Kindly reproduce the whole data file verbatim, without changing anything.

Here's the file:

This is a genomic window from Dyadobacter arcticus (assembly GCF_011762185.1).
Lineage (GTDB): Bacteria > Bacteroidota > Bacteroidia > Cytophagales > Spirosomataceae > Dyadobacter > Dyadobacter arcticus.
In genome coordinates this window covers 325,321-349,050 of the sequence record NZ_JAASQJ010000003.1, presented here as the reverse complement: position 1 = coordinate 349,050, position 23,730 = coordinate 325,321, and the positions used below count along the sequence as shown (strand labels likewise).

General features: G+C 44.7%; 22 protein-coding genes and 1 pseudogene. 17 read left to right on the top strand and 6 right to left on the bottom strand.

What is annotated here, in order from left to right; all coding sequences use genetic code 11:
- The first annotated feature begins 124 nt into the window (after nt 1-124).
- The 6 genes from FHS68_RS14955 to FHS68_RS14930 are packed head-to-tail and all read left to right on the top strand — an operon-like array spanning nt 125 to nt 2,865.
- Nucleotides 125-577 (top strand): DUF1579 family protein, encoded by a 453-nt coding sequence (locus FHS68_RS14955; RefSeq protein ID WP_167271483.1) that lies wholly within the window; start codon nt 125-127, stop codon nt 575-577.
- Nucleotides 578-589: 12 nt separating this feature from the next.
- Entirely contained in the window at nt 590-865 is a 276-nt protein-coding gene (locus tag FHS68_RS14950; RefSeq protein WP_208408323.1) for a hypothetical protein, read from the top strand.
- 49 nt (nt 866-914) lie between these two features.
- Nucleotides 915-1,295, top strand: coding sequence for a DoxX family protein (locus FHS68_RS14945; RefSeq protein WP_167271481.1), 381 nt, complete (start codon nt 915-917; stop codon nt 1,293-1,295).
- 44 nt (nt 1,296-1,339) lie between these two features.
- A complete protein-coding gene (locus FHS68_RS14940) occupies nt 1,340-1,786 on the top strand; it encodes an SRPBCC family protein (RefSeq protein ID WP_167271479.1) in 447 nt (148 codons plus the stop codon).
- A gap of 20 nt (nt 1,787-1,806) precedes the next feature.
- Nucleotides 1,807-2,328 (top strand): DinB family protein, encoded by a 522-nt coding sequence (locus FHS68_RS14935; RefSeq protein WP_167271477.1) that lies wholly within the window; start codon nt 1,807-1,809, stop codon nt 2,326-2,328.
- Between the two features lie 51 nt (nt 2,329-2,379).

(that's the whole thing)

This is a genomic window from Dyadobacter arcticus (assembly GCF_011762185.1).
Lineage (GTDB): Bacteria > Bacteroidota > Bacteroidia > Cytophagales > Spirosomataceae > Dyadobacter > Dyadobacter arcticus.
In genome coordinates this window covers 325,321-349,050 of the sequence record NZ_JAASQJ010000003.1, presented here as the reverse complement: position 1 = coordinate 349,050, position 23,730 = coordinate 325,321, and the positions used below count along the sequence as shown (strand labels likewise).

General features: G+C 44.7%; 22 protein-coding genes and 1 pseudogene. 17 read left to right on the top strand and 6 right to left on the bottom strand.

What is annotated here, in order from left to right; all coding sequences use genetic code 11:
- The first annotated feature begins 124 nt into the window (after nt 1-124).
- The 6 genes from FHS68_RS14955 to FHS68_RS14930 are packed head-to-tail and all read left to right on the top strand — an operon-like array spanning nt 125 to nt 2,865.
- Nucleotides 125-577 (top strand): DUF1579 family protein, encoded by a 453-nt coding sequence (locus FHS68_RS14955; RefSeq protein ID WP_167271483.1) that lies wholly within the window; start codon nt 125-127, stop codon nt 575-577.
- Nucleotides 578-589: 12 nt separating this feature from the next.
- Entirely contained in the window at nt 590-865 is a 276-nt protein-coding gene (locus tag FHS68_RS14950; RefSeq protein WP_208408323.1) for a hypothetical protein, read from the top strand.
- 49 nt (nt 866-914) lie between these two features.
- Nucleotides 915-1,295, top strand: coding sequence for a DoxX family protein (locus FHS68_RS14945; RefSeq protein WP_167271481.1), 381 nt, complete (start codon nt 915-917; stop codon nt 1,293-1,295).
- 44 nt (nt 1,296-1,339) lie between these two features.
- A complete protein-coding gene (locus FHS68_RS14940) occupies nt 1,340-1,786 on the top strand; it encodes an SRPBCC family protein (RefSeq protein ID WP_167271479.1) in 447 nt (148 codons plus the stop codon).
- A gap of 20 nt (nt 1,787-1,806) precedes the next feature.
- Nucleotides 1,807-2,328 (top strand): DinB family protein, encoded by a 522-nt coding sequence (locus FHS68_RS14935; RefSeq protein WP_167271477.1) that lies wholly within the window; start codon nt 1,807-1,809, stop codon nt 2,326-2,328.
- Between the two features lie 51 nt (nt 2,329-2,379).